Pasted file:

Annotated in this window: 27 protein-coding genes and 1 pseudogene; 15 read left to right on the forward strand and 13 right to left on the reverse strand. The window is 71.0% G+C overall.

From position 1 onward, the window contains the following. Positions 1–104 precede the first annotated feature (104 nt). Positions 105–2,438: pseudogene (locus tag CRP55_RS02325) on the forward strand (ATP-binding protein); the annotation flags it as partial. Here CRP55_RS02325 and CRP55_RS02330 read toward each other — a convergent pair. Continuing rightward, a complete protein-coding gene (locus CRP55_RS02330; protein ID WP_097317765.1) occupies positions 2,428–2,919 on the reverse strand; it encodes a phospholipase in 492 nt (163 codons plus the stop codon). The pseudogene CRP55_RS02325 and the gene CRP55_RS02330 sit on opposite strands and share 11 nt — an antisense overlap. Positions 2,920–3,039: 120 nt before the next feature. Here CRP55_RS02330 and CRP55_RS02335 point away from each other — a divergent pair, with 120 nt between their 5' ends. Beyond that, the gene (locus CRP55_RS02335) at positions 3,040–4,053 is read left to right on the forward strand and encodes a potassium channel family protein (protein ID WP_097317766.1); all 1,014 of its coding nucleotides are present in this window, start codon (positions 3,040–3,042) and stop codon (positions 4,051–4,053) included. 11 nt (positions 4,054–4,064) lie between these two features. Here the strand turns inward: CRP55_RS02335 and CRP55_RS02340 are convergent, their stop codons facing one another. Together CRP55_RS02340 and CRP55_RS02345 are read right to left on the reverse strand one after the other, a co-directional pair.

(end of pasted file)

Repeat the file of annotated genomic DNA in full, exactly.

Annotated in this window: 27 protein-coding genes and 1 pseudogene; 15 read left to right on the forward strand and 13 right to left on the reverse strand. The window is 71.0% G+C overall.

From position 1 onward, the window contains the following. Positions 1–104 precede the first annotated feature (104 nt). Positions 105–2,438: pseudogene (locus tag CRP55_RS02325) on the forward strand (ATP-binding protein); the annotation flags it as partial. Here CRP55_RS02325 and CRP55_RS02330 read toward each other — a convergent pair. Continuing rightward, a complete protein-coding gene (locus CRP55_RS02330; protein ID WP_097317765.1) occupies positions 2,428–2,919 on the reverse strand; it encodes a phospholipase in 492 nt (163 codons plus the stop codon). The pseudogene CRP55_RS02325 and the gene CRP55_RS02330 sit on opposite strands and share 11 nt — an antisense overlap. Positions 2,920–3,039: 120 nt before the next feature. Here CRP55_RS02330 and CRP55_RS02335 point away from each other — a divergent pair, with 120 nt between their 5' ends. Beyond that, the gene (locus CRP55_RS02335) at positions 3,040–4,053 is read left to right on the forward strand and encodes a potassium channel family protein (protein ID WP_097317766.1); all 1,014 of its coding nucleotides are present in this window, start codon (positions 3,040–3,042) and stop codon (positions 4,051–4,053) included. 11 nt (positions 4,054–4,064) lie between these two features. Here the strand turns inward: CRP55_RS02335 and CRP55_RS02340 are convergent, their stop codons facing one another. Together CRP55_RS02340 and CRP55_RS02345 are read right to left on the reverse strand one after the other, a co-directional pair.